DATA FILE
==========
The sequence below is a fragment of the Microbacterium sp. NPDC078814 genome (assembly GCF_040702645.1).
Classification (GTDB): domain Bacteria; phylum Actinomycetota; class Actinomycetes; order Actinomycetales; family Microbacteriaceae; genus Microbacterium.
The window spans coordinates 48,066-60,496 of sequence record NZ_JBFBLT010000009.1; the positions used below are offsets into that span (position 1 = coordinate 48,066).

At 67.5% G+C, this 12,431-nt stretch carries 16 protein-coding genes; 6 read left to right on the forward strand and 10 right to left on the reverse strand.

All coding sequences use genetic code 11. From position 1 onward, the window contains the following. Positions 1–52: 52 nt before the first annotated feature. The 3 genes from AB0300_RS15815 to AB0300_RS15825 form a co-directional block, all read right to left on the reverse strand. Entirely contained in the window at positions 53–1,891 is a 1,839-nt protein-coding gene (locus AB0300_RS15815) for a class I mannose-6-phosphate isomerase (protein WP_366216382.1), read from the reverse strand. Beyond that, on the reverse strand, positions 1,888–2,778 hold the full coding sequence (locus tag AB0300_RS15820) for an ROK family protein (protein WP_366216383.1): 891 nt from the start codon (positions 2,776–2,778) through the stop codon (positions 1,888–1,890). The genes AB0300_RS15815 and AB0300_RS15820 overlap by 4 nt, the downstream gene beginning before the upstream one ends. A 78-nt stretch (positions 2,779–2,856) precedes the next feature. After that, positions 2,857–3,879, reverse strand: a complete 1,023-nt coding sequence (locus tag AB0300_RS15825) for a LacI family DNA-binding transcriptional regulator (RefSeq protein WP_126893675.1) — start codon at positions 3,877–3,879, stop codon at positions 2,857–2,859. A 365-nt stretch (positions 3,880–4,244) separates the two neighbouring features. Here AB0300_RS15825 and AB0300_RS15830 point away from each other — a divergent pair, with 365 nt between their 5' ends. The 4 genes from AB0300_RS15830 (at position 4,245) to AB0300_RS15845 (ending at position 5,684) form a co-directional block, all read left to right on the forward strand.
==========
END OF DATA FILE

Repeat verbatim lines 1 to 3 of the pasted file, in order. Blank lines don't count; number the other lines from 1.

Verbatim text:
The sequence below is a fragment of the Microbacterium sp. NPDC078814 genome (assembly GCF_040702645.1).
Classification (GTDB): domain Bacteria; phylum Actinomycetota; class Actinomycetes; order Actinomycetales; family Microbacteriaceae; genus Microbacterium.
The window spans coordinates 48,066-60,496 of sequence record NZ_JBFBLT010000009.1; the positions used below are offsets into that span (position 1 = coordinate 48,066).